My dear farmers, stop wasting money on synthetic drugs where you have natural medicinal plants around you. Moreover, organically raised chicken is healthier and tastier than synthetic raised ones; you can attest to this whenever you eat your local chicken. 

Garlic is known for its antimicrobial effect. It is used as a natural antibiotics

Do you know that the frequent use of synthetic antibiotics increases the risk of drug resistance both in livestock and human? You may have noticed at times most of the antibiotics are not as effective as they were, even when the diagnoses are right.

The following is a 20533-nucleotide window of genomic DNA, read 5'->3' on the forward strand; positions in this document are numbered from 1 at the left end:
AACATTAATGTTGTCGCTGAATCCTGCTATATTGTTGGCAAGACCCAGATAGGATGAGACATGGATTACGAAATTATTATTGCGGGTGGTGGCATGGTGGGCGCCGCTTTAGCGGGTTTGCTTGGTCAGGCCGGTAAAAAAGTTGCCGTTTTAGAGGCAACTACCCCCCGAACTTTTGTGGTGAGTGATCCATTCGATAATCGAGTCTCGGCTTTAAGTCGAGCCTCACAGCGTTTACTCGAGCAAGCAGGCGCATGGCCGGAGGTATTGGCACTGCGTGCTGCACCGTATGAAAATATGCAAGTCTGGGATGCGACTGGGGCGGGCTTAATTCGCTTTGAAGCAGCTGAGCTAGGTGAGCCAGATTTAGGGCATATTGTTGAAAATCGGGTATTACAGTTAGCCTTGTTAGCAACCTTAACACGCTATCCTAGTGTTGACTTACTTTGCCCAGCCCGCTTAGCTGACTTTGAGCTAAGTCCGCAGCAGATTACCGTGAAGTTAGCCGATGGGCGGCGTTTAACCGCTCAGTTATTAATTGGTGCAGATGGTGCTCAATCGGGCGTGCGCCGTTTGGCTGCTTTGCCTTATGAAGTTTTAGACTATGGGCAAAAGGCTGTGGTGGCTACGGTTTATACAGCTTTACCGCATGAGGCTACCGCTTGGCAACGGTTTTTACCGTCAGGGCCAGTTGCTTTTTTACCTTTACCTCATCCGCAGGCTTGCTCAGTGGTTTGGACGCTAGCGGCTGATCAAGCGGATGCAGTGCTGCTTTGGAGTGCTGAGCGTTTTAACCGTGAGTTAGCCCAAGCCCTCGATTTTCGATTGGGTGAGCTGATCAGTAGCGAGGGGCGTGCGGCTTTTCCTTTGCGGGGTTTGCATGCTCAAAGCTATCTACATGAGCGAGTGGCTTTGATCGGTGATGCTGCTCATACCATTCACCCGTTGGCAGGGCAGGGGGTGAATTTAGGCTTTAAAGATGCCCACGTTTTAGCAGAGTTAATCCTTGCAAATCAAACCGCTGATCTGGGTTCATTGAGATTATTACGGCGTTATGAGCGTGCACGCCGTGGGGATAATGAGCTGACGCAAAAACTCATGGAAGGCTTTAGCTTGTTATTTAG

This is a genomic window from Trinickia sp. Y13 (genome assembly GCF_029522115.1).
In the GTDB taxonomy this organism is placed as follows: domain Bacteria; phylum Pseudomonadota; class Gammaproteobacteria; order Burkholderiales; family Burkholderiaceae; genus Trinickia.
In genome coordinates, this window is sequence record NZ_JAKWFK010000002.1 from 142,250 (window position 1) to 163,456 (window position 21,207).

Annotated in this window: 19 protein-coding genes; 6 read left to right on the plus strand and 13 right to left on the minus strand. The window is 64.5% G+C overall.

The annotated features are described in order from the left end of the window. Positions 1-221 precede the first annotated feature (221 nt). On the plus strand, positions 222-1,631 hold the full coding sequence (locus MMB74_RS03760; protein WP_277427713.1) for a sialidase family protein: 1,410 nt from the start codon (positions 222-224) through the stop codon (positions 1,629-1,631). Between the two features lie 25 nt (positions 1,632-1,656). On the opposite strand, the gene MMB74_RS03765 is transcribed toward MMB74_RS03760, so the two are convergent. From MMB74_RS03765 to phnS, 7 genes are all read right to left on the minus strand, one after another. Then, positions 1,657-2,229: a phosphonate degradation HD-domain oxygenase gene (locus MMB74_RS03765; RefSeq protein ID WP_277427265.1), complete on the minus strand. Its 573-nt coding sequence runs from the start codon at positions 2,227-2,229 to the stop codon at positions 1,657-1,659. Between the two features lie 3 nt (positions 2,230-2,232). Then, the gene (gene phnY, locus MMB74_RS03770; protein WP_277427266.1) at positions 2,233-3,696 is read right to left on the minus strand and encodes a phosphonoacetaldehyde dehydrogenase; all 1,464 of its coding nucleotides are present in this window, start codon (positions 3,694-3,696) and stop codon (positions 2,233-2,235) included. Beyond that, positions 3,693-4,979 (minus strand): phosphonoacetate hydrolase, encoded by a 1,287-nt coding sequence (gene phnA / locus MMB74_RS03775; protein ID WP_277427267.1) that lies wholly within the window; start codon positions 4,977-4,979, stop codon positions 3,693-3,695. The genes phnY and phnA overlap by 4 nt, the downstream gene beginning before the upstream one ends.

Bitter leave for organic poultry farming

Better leaf with scent is used to treat diarrhea in chickens

Organic treatment is the next big thing, and we have to key into this new approach. Example of these organic plants in Nigeria is scent leaves, better leaf, garlic, ginger, Tagiri (Christmas melon), black pepper, neem leaf, etc.

For instance, ginger has the following properties antiviral, antibacterial, antifungal, and growth-promoting, while a better leaf with scent leaf can cure various forms of diarrhea in chickens. 

Note:  Organic poultry farming is still a work in progress, therefore, you should use it at the right time and in the right proportion.

Also read:  How Do You Use Garlic For Chickens For Better Performance

 

7.I wish I had known that all those times in my pen I was having itching eyes with a pungent smell was a sign of a high concentration of ammonia